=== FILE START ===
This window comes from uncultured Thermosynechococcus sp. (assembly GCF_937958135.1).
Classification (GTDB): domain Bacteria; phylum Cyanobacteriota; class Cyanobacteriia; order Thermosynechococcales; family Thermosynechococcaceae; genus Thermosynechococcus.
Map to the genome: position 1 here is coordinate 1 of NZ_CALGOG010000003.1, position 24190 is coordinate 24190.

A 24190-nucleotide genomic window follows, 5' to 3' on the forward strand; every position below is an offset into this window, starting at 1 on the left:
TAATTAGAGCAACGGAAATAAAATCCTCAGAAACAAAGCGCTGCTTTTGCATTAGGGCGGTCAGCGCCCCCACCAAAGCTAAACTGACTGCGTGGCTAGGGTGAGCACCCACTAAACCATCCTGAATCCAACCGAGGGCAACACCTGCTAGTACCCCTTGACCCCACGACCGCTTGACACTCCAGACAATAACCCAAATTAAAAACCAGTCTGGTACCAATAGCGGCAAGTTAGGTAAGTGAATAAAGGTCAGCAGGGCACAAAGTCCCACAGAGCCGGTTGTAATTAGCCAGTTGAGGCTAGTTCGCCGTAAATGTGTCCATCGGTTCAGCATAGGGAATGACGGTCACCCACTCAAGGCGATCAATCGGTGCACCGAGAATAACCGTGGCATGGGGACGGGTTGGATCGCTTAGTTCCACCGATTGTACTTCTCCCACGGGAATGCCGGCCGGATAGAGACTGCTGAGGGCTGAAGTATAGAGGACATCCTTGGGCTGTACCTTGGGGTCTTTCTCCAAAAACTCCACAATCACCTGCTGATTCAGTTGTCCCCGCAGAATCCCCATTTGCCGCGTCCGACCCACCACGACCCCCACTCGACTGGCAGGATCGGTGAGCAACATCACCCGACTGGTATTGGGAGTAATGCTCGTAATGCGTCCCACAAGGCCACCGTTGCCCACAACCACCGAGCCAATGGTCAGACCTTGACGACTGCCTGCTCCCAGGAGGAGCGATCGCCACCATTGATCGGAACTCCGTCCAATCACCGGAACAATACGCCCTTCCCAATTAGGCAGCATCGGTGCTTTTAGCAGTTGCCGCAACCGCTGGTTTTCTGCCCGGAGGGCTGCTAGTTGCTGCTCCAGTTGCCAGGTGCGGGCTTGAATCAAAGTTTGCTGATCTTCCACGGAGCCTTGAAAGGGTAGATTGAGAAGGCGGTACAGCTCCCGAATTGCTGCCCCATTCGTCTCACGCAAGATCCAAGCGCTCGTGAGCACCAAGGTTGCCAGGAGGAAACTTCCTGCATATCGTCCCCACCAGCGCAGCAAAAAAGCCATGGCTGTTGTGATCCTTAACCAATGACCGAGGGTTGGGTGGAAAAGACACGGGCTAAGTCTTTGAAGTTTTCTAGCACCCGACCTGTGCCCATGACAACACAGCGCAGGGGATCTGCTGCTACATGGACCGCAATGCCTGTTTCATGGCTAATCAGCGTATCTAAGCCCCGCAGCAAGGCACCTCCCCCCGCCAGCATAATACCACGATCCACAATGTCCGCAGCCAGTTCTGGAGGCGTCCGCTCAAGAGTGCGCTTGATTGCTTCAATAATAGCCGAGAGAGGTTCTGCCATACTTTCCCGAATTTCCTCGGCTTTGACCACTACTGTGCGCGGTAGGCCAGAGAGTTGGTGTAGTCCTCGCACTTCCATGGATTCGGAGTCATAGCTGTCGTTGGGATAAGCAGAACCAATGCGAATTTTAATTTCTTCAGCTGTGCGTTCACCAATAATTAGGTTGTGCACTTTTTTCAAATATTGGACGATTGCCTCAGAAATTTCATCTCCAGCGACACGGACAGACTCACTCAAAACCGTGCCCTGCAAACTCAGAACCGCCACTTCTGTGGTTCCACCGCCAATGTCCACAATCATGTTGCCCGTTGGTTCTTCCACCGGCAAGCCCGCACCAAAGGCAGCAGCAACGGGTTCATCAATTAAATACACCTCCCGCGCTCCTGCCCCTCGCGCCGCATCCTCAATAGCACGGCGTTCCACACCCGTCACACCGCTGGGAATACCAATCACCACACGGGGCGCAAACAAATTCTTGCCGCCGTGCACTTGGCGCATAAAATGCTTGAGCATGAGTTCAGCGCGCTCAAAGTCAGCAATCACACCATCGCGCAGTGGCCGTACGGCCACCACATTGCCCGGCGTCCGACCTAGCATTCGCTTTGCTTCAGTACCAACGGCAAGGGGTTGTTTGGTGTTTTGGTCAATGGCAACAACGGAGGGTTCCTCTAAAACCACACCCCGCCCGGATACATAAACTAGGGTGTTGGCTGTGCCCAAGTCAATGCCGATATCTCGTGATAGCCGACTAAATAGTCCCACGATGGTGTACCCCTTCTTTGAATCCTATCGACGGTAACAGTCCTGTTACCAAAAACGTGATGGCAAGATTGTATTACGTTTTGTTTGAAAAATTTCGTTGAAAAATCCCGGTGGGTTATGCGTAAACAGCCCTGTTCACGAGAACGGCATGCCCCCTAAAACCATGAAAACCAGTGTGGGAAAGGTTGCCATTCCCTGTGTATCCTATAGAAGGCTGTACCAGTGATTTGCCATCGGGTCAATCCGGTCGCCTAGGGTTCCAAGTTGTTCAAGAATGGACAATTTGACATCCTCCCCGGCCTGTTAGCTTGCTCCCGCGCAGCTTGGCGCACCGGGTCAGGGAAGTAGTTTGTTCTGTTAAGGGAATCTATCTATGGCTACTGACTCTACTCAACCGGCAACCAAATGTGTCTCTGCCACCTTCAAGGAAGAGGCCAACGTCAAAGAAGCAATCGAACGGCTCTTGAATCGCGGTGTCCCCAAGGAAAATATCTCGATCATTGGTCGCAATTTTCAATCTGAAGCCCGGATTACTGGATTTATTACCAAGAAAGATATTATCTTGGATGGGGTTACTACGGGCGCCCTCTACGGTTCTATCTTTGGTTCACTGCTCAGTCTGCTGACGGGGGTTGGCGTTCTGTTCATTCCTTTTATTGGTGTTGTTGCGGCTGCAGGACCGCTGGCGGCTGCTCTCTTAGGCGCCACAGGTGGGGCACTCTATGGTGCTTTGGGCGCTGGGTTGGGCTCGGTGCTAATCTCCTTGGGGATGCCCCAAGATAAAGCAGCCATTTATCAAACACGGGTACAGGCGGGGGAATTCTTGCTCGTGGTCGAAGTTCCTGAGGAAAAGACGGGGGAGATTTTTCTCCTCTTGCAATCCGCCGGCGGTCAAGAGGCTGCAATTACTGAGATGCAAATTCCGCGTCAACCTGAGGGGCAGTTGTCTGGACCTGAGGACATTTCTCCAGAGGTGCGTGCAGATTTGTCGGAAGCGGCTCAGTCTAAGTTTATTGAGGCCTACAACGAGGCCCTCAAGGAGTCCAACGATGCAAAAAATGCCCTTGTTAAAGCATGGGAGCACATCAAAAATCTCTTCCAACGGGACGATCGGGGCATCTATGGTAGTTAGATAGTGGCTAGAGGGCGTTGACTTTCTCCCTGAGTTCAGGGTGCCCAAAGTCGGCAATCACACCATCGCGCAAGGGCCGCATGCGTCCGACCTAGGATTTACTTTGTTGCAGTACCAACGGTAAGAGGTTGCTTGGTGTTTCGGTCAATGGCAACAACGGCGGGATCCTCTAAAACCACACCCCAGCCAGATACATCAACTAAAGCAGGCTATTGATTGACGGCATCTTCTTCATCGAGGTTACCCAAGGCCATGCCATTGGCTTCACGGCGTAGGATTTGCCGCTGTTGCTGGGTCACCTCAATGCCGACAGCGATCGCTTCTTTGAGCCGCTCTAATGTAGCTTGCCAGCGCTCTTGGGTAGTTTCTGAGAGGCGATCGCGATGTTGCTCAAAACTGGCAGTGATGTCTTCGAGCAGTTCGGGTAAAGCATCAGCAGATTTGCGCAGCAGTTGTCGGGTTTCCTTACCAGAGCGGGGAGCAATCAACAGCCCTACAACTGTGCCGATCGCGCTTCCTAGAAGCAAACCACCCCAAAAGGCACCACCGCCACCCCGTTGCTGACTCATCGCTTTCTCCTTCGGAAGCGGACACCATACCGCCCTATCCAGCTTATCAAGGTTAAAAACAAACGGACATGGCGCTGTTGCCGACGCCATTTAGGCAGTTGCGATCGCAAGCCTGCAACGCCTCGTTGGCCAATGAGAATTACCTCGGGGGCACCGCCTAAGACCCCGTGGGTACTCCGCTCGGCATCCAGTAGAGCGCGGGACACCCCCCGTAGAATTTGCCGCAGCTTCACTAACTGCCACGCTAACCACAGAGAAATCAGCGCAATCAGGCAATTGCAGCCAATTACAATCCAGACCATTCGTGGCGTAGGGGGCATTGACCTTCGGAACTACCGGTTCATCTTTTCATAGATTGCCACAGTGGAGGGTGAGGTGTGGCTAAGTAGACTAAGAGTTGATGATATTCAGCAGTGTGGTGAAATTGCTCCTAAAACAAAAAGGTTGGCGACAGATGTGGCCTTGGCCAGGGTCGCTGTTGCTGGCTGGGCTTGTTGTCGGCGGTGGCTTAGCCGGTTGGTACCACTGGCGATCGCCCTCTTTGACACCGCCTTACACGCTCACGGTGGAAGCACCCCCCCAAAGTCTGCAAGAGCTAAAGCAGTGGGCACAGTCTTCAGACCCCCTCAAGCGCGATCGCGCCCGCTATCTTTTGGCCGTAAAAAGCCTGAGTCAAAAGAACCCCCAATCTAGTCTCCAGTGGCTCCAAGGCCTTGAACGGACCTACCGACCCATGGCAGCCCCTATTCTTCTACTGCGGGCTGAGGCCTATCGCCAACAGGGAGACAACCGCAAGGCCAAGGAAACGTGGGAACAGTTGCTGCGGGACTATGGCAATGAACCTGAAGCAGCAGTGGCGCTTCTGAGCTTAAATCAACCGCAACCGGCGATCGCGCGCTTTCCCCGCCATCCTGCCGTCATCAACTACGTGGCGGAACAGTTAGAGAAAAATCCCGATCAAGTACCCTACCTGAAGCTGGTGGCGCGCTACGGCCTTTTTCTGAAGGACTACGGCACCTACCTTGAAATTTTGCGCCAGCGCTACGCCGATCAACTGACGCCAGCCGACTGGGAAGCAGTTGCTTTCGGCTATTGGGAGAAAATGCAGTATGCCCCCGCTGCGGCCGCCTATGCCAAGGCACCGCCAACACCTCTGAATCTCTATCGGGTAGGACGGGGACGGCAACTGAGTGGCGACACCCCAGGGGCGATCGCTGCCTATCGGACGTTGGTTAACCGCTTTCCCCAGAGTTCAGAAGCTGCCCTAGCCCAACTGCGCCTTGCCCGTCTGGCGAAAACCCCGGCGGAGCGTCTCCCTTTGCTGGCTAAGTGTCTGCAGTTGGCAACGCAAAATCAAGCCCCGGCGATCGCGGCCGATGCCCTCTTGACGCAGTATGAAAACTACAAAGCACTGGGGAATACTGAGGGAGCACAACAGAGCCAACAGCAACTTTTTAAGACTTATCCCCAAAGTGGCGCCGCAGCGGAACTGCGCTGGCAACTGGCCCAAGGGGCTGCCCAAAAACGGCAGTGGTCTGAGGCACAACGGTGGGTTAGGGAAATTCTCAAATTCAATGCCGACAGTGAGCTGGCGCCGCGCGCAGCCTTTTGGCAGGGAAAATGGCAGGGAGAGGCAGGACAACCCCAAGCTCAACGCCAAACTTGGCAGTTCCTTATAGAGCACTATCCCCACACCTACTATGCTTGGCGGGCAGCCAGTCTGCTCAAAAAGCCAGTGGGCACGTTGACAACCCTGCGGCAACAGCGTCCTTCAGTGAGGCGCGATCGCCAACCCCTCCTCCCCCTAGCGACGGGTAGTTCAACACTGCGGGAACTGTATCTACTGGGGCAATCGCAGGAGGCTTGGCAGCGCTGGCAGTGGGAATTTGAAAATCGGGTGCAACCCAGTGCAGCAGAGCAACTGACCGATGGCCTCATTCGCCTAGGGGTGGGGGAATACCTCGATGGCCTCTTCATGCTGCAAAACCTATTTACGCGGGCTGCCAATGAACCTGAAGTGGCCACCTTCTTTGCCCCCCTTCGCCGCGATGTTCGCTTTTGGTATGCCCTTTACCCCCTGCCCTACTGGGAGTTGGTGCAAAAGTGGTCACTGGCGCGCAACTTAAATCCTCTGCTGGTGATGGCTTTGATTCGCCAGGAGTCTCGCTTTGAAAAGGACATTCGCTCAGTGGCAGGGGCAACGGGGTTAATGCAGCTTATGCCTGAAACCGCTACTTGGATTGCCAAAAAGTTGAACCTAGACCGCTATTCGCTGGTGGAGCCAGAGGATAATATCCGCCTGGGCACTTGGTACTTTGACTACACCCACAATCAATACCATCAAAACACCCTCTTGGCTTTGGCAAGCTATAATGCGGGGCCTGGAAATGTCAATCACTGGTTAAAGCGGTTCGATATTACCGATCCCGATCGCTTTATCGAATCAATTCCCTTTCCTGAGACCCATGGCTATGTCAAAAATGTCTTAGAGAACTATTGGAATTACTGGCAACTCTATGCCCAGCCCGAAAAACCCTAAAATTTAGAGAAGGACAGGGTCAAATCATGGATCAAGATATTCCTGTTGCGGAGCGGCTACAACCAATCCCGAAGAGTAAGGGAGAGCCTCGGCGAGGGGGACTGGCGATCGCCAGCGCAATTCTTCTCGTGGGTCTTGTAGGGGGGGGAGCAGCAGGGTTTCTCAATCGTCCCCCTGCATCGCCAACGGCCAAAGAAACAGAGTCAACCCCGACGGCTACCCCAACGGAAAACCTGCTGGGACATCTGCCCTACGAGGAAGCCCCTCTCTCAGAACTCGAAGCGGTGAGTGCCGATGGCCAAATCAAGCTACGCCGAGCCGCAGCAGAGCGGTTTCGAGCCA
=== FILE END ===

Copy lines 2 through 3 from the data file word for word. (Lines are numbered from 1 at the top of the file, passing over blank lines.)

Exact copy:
Classification (GTDB): domain Bacteria; phylum Cyanobacteriota; class Cyanobacteriia; order Thermosynechococcales; family Thermosynechococcaceae; genus Thermosynechococcus.
Map to the genome: position 1 here is coordinate 1 of NZ_CALGOG010000003.1, position 24190 is coordinate 24190.